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WILLIAM LLOYD GARRISON - AUTOGRAPH LETTER SIGNED 07/05/1857 - HFSID 46452

WILLIAM LLOYD GARRISONThe prominent abolitionist leader wrote, signed and dated this letter in 1857 to invite a Mrs. Gibbons and her daughters to hear a sermon from abolitionist preacher Theodore Parker Autograph letter signed "Wm. Lloyd Garrison". 1 page, 5x6½. "14 Dix Place", July 5, 1857.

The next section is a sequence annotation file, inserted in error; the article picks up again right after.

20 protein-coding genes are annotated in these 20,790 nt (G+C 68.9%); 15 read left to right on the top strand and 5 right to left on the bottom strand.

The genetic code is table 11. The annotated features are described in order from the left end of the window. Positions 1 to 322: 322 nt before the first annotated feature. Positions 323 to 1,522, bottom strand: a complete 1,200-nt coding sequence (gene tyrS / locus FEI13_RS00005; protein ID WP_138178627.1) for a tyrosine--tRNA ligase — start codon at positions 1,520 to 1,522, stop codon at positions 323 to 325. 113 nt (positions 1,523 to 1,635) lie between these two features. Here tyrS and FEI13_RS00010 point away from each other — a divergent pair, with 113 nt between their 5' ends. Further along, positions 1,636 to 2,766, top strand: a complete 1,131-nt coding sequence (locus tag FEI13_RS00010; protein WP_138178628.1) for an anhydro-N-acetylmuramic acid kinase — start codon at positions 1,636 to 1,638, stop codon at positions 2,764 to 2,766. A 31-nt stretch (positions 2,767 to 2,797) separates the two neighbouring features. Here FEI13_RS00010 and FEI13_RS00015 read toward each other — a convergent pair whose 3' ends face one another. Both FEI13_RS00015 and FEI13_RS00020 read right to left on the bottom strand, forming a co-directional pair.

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WILLIAM LLOYD GARRISONThe prominent abolitionist leader wrote, signed and dated this letter in 1857 to invite a Mrs. Gibbons and her daughters to hear a sermon from abolitionist preacher Theodore Parker Autograph letter signed "Wm. Lloyd Garrison". 1 page, 5x6½. "14 Dix Place", July 5, 1857. In full: "My dear Mrs. Gibbons: Should it be agreeable to you and your daughters, and you are not other-wise engaged, we (wife and I) should be happy to have you come to our house this morning, and go with us to hear Theodore Par-ker preach, as no doubt it will be a sermon for the times. We should like to have you come as early as half past 9, in order that we may be able to secure a good seat. We also wish you all to dine with us, and spend the afternoon and evening with us, as i shall be at leisure to-day. Yours, with greet esteem,". Theodore Parker (1810-1860, born in Lexington, Massachusetts) was a liberal preacher and an abolitionist who supported prison reform, temperance, and the education of women. He also helped fugitive slaves to escape captivity and secretly supported anti-slavery guerilla John Brown.Parker held quite liberal views of religion, and he was forced to resign as pastor of the Unitarian Church in West Roxbury, Massachusetts because of increasing opposition to his brand of Christianity. After his resignation, he was made minister of 28th Congregational Society of Boston. William Lloyd Garrison (1805-1879)was the founder and publisher (1831-1865) of the antislavery journal"The Liberator". In 1833, he founded the American Anti-Slavery Society, serving as its President from 1843-1865. Formerly a pacifist, Garrison supported the Union cause in the Civil War while urging that emancipation, not merely restoration of the Union, be its primary goal. After the Civil War, he campaigned against liquor, prostitution, and injustice in the treatment of Indians, and in favor of woman suffrage. Garrison was a complete social reformer who sought equal rights for all people, no matter their race, religion, or gender. Garrison did not always agree with his contemporary social reformers (particularly Frederick Douglass and Wendell Phillips, both of whom were close friends), by the time of his death he could look back at their friendships fondly. Lightly toned, creased and rippled. Scattered ink stains, which touch handwriting but not signature. Adhesive residue on verso, which shows through and touches handwriting but not signature. Folded once horizontally and vertically.

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